Witching hour change haunts businesses

BUSINESSES such as nightclubs, twenty-four hour petrol stations and delicatessans face a potential nightmare at midnight on 30 June.

As June slides into July, a myriad of price and tax changes come into effect with the advent of the GST and the New Tax System.

Several submissions are currently before the Australian Taxation Office to have the changeover delayed.

Currently, the GST changes are expected to come into effect the moment 1 July begins.

The hotel industry is probably under the most pressure from the changeover.

This year 30 June is a Friday, one of the industry’s busiest nights.

Australian Hotels Association WA Branch executive director Bradley Woods said having the GST start as the clock ticked over to 1 July would be a disaster for the industry.

“You can’t close down a hotel at midnight and ask the patrons to wait for an hour while the tills are reprogrammed,” Mr Woods said.

“We have to do a stocktake prior the GST and a lot of our prices are going to change.”

The stocktake is necessary so tht businesses can recoup wholesale sales tax.

Beer currently attracts an excise at its point of manufacture plus a WST.

With the GST, the WST will disappear but the excise will nearly double.

In addition, there is a service component added to the cost of a pub-drawn beer.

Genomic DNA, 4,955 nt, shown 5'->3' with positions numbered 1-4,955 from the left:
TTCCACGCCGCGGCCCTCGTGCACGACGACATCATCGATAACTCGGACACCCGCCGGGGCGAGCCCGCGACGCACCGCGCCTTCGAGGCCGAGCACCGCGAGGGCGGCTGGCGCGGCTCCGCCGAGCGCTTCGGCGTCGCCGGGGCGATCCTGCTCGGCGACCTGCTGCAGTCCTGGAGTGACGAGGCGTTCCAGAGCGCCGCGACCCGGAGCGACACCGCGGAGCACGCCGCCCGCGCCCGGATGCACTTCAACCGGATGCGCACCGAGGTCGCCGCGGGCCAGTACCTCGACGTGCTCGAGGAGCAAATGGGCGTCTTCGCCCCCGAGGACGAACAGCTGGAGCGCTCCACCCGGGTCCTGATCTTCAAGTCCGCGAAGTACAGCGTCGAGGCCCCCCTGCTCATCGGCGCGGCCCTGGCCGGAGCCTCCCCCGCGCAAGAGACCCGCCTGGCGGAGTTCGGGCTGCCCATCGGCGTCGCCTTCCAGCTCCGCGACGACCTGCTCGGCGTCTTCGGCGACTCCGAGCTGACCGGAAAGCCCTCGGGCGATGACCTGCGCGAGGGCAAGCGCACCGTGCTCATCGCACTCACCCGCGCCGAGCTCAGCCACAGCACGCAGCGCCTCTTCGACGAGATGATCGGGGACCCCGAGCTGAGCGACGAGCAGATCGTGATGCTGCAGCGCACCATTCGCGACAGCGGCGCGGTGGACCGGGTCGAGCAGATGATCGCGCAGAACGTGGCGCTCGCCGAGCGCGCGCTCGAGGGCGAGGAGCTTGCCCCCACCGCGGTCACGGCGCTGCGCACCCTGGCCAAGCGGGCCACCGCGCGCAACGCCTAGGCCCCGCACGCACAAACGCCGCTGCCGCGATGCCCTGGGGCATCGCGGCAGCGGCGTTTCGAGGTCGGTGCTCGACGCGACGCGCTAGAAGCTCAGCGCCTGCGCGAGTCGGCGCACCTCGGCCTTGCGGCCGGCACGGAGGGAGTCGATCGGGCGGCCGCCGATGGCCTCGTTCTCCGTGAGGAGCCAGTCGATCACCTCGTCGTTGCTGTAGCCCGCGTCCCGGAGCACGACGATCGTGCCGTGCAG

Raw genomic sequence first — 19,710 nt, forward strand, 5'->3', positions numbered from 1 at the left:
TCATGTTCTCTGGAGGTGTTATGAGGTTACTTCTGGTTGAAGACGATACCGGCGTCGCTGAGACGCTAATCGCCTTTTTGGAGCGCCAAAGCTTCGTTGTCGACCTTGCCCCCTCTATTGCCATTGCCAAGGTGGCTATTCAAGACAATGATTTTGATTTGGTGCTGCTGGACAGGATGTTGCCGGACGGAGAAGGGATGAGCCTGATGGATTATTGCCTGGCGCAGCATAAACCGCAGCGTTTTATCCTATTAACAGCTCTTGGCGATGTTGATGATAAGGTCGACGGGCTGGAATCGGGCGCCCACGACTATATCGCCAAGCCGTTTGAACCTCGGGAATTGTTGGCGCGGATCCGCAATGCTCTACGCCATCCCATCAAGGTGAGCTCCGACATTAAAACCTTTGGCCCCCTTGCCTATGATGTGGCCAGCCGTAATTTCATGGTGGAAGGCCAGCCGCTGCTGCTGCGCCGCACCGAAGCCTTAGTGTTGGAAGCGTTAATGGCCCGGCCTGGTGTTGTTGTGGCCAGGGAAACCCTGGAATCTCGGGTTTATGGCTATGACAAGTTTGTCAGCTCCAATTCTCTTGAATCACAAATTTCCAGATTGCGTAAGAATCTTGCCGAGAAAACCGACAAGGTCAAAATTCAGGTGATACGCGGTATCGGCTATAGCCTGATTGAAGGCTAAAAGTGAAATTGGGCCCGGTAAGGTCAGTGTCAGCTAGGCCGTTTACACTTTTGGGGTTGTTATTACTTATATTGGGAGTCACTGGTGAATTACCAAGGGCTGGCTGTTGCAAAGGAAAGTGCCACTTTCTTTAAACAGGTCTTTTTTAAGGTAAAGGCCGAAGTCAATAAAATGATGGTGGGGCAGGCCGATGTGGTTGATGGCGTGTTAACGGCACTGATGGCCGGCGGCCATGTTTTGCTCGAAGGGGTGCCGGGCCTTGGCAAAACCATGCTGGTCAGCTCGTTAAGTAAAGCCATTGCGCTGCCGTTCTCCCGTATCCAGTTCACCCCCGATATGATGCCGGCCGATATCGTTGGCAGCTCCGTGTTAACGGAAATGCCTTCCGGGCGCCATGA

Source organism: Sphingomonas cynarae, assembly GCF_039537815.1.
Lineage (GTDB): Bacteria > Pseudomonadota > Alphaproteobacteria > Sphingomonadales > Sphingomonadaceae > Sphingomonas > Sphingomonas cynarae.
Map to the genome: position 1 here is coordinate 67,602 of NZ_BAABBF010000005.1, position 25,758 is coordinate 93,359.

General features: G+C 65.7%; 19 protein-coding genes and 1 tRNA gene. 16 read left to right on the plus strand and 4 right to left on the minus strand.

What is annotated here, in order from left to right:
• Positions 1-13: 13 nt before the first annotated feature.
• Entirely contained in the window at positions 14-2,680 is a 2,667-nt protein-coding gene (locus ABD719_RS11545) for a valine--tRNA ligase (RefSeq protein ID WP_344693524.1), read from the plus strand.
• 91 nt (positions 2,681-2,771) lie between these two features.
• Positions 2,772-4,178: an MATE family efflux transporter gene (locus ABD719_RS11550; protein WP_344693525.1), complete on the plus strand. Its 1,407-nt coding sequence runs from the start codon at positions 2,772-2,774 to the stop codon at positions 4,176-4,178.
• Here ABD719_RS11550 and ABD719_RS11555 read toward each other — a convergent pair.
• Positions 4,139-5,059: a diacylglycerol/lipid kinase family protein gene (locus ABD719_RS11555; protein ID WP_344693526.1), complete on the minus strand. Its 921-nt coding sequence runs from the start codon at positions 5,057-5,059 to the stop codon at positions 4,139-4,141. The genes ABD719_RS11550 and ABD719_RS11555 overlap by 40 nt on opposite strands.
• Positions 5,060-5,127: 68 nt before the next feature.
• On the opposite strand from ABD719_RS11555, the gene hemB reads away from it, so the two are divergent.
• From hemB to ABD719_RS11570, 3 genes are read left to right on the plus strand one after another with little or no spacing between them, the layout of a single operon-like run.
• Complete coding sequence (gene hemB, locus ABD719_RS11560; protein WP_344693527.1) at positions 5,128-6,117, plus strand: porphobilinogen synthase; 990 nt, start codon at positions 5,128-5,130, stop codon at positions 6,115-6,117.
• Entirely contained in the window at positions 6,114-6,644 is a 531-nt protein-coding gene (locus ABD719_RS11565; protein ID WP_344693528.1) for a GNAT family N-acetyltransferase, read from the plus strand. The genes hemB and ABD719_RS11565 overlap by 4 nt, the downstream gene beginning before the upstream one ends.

Wine will begin to attract the wine equalisation tax, while losing its WST component. Spirits, too, will lose their WST component.

“There are a myriad of changes that will have big implications on the industry,” Mr Woods said.

Mr Woods is confident the ATO will take a commonsense approach to the problem.

The AHA has put a submission to the ATO asking for the GST to take effect from the time a hotel closes its doors.

Therefore, a hotel would continue to operate under the old tax system until it closed. When it reopened for its next day’s trade, the GST would be in place.

Convenience Stores Australasia executive director Barry Anderson said the 1 July changeover should not pose too much of a problem for his organisation’s members.

Mr Anderson said most of his organisation’s members had computerised points of sales so the mechanics of changing

prices would not be technically challenging.

“We have had plenty of warning about the changeover and our members have done a lot of planning,” he said.

“It’s just a matter of changing the prices electronically and putting up signs saying ‘disregard prices on the shelf’.

“Then there is just the manual effort to change the shelf prices,” he said.

• Check Breaking News on the Business News website for further updates.

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